Maybe there are deep and shameful secrets about Patagonia somewhere, but I don’t know them, and Let My People Go Surfing just made me feel glad to have a closet full of their stuff. The book describes Patagonia’s other progressive innovations that distinguish it from the suit and tie business world—like a tradition of on-site childcare, a corporate headquarters without executive suites, a recycling initiative for their own old products, and a commitment to the flextime policy that gives this book its title. So, in Chouinard’s story, Patagonia employees are not only allowed but urged to get out and surf or climb or demonstrate, and thereby replenish the cup of vigor that brought them first through the door.

Now I’m not a business guy, and there were a few dull spots in the text for me. Breaking the company practices into eight discrete philosophies—e.g. “Product Design Philosophy,” “Distribution Philosophy,” “Image Philosophy”—seems like the bland self-referentiality of Human Resources drones I’ve resented in the past (you know who you are). But, Let My People Go Surfing prusiks out of this particular crevasse with its radical message: Business can be the Green Revolution.

Patagonia is about action, and not about profit: “Our main reason for being in business is to work on changing the way governments and corporations ignore our environmental crisis.” This action extends from supporting activist groups and a self-imposed Earth Tax of 1% to the power of example. “If Patagonia can continue to be successful …, then we perhaps can convince other companies that green business is good business, and they can gain the confidence to take a few steps in the right direction.” So, Chouinard’s story is the story of a company finding its purpose in environmentally aware business practice. This is much more than preaching to the Birkenstock choir about recycling; it’s an address to the shiny-shoe-set positioned to reshape industry The striking thing is that Chouinard’s quest for responsibility and for relevance makes surprisingly good reading.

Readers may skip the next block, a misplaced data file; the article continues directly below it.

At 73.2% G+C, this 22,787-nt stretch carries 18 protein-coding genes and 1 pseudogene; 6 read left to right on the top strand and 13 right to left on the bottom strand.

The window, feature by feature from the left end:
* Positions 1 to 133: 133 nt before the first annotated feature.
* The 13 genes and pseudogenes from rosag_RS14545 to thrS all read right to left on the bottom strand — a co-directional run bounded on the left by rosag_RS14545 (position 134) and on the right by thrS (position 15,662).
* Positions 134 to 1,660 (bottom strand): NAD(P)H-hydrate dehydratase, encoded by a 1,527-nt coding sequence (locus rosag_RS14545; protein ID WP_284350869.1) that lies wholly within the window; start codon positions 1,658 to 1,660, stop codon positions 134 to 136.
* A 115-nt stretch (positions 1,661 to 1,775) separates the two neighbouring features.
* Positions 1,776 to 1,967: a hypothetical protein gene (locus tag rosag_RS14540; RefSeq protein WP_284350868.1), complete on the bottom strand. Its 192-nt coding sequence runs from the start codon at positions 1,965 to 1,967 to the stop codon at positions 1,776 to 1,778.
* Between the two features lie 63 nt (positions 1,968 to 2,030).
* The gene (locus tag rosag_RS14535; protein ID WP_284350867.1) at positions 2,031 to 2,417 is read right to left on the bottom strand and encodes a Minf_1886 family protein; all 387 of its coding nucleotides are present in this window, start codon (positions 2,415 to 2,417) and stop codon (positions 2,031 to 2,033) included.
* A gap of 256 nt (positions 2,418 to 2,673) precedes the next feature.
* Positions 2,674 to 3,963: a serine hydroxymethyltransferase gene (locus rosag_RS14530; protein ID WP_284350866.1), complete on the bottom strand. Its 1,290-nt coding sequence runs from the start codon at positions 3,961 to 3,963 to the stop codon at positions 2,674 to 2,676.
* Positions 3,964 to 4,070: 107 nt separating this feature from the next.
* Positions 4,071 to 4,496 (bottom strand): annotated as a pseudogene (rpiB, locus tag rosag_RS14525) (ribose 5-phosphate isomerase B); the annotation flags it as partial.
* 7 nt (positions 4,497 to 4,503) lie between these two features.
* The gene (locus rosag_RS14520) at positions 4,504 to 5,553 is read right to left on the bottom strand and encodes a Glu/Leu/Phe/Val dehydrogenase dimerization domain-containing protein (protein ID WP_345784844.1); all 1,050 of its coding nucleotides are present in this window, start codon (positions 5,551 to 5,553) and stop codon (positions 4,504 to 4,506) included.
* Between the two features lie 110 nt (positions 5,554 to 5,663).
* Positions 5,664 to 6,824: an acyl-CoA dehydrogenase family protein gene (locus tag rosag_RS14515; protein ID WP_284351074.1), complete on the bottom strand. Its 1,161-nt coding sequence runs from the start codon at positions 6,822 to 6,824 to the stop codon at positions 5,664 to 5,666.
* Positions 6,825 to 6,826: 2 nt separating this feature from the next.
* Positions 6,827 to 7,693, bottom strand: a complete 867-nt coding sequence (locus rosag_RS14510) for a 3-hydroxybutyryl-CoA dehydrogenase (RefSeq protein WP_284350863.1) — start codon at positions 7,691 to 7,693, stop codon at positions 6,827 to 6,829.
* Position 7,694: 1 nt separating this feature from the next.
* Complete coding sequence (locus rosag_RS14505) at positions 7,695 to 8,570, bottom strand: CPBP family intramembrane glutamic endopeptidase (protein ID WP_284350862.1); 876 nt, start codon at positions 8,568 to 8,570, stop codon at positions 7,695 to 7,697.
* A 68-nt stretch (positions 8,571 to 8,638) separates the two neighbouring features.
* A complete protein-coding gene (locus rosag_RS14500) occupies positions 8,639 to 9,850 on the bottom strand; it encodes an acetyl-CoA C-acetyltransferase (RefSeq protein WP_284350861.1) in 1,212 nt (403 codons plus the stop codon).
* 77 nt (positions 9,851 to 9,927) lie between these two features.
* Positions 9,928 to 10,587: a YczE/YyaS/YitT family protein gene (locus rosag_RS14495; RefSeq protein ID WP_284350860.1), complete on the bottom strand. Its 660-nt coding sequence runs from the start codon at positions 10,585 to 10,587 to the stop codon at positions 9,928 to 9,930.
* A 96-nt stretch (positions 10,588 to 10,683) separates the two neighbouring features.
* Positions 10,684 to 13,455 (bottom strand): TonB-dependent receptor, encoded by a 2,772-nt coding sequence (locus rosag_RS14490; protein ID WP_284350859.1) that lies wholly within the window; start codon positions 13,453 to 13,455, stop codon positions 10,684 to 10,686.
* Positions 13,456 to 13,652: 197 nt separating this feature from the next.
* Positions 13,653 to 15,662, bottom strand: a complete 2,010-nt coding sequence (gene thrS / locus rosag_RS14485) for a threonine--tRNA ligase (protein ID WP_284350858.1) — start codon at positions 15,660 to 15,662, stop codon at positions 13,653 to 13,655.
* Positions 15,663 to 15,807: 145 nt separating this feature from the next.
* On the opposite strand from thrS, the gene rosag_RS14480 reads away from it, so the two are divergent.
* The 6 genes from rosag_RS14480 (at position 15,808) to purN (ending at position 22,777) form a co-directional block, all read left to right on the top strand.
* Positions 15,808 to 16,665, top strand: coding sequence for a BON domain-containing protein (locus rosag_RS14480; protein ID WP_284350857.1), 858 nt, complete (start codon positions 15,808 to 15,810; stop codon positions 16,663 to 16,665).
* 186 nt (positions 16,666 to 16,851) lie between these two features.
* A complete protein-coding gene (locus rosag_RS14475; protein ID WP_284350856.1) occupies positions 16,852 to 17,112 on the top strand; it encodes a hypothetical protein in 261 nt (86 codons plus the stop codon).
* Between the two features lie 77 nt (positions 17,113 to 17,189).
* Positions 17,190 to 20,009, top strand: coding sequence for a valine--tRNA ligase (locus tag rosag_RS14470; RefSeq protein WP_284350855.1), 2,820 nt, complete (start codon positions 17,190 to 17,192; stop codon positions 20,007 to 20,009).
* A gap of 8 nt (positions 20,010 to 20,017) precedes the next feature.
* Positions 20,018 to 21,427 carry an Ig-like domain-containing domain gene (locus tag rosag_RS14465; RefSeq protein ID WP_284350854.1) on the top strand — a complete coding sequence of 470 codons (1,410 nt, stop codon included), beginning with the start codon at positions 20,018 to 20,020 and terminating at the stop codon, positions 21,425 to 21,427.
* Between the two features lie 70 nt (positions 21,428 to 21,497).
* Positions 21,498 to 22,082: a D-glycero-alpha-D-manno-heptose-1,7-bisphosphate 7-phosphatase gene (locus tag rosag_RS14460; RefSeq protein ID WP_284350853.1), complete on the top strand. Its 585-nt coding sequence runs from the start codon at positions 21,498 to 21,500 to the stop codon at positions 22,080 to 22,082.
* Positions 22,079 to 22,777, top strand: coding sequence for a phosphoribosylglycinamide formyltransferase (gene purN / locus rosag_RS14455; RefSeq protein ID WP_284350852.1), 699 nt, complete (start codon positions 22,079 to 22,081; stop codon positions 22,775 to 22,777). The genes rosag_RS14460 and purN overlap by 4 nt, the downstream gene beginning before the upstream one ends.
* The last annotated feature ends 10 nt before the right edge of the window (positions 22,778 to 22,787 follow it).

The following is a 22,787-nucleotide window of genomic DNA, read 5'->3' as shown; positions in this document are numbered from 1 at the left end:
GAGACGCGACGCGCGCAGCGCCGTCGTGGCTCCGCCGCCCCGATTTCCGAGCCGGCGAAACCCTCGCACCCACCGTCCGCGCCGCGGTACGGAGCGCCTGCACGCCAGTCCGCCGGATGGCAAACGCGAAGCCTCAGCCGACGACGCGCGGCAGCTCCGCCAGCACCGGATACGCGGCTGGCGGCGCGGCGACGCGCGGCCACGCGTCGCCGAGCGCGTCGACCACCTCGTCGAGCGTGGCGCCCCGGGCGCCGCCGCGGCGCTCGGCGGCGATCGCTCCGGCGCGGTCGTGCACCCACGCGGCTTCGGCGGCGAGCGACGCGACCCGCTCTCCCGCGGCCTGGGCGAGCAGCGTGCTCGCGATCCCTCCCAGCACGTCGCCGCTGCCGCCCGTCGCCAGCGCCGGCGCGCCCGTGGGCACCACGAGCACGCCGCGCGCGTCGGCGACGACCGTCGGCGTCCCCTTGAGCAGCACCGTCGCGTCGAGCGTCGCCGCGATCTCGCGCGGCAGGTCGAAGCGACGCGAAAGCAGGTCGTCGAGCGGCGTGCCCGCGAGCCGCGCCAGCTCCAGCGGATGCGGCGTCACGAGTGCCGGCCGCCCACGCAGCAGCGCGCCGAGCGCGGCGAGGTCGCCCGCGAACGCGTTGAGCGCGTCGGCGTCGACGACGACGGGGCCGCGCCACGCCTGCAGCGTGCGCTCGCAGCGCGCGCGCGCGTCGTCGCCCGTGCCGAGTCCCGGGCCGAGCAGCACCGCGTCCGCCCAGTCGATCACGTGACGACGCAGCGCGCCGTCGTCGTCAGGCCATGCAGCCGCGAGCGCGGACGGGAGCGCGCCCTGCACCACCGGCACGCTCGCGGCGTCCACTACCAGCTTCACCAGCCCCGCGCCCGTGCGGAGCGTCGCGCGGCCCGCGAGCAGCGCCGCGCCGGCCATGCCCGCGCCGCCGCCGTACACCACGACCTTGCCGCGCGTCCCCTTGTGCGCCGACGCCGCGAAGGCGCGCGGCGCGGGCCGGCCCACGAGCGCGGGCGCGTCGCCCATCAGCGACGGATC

To sum up: behind the jokey title, there’s an edge to this book that slices the soft and comforting illusions from the American lifestyle. Here’s a capitalist telling us the perils of growth, a manufacturer talking about industrial toxins, a garment maker angry about the consequences of dyes and pesticides. Chouinard’s title is rooted in a revolutionary anger from the Old Testament, where the Lord tells Moses to tell Pharoah “Let my people go.” So, though we associate the line with Moses, it’s actually God who says “Let my people go,” and this isn’t the New Testament God of love and forgiveness here, this is the tooth for a tooth, blood on the ground, Lord God of the Hebrews we’re talking about—as Pharoah found out down the road. My point is that Let My People Go Surfing is its own Exodus. It’s a call to revolution from a Beatnik prophet for whom climbing was an alternative to the strait-laced expectation of the 1950s. Today, Patagonia is setting a counter-example to a Pharoah’s culture of suburban sprawl, faceless mutual funds, and insidious consumption that entangles us all.

I think this is a book for most anyone. If you happen to run a major corporation, have one of your interns retrieve it ASAP. If, like the rest of us, you’re starting to think about reducing your ecological footprint, Let My People Go Surfing is an entertaining inspiration.

Jeff McCarthy